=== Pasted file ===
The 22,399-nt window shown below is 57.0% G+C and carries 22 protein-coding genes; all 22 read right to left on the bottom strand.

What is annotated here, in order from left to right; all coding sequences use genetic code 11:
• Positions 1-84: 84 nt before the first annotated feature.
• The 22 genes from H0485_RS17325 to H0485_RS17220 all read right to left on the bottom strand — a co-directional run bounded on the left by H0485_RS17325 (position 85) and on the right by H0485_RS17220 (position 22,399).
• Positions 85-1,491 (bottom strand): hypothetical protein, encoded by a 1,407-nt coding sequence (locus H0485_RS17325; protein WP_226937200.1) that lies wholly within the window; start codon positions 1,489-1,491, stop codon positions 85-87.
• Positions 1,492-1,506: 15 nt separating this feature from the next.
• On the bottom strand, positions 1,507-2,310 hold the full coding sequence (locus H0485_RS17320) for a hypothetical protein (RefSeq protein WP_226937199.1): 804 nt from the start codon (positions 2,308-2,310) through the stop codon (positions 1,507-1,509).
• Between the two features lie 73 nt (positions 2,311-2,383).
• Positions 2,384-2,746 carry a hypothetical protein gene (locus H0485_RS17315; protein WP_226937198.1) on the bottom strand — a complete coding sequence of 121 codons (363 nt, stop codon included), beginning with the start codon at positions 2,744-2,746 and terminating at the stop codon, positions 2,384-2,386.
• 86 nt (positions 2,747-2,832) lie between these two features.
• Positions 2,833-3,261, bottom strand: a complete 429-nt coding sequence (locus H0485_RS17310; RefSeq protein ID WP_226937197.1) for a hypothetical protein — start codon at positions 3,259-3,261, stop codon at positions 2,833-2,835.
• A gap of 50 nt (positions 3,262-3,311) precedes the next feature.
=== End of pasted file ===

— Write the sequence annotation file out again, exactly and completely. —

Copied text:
The 22,399-nt window shown below is 57.0% G+C and carries 22 protein-coding genes; all 22 read right to left on the bottom strand.

What is annotated here, in order from left to right; all coding sequences use genetic code 11:
• Positions 1-84: 84 nt before the first annotated feature.
• The 22 genes from H0485_RS17325 to H0485_RS17220 all read right to left on the bottom strand — a co-directional run bounded on the left by H0485_RS17325 (position 85) and on the right by H0485_RS17220 (position 22,399).
• Positions 85-1,491 (bottom strand): hypothetical protein, encoded by a 1,407-nt coding sequence (locus H0485_RS17325; protein WP_226937200.1) that lies wholly within the window; start codon positions 1,489-1,491, stop codon positions 85-87.
• Positions 1,492-1,506: 15 nt separating this feature from the next.
• On the bottom strand, positions 1,507-2,310 hold the full coding sequence (locus H0485_RS17320) for a hypothetical protein (RefSeq protein WP_226937199.1): 804 nt from the start codon (positions 2,308-2,310) through the stop codon (positions 1,507-1,509).
• Between the two features lie 73 nt (positions 2,311-2,383).
• Positions 2,384-2,746 carry a hypothetical protein gene (locus H0485_RS17315; protein WP_226937198.1) on the bottom strand — a complete coding sequence of 121 codons (363 nt, stop codon included), beginning with the start codon at positions 2,744-2,746 and terminating at the stop codon, positions 2,384-2,386.
• 86 nt (positions 2,747-2,832) lie between these two features.
• Positions 2,833-3,261, bottom strand: a complete 429-nt coding sequence (locus H0485_RS17310; RefSeq protein ID WP_226937197.1) for a hypothetical protein — start codon at positions 3,259-3,261, stop codon at positions 2,833-2,835.
• A gap of 50 nt (positions 3,262-3,311) precedes the next feature.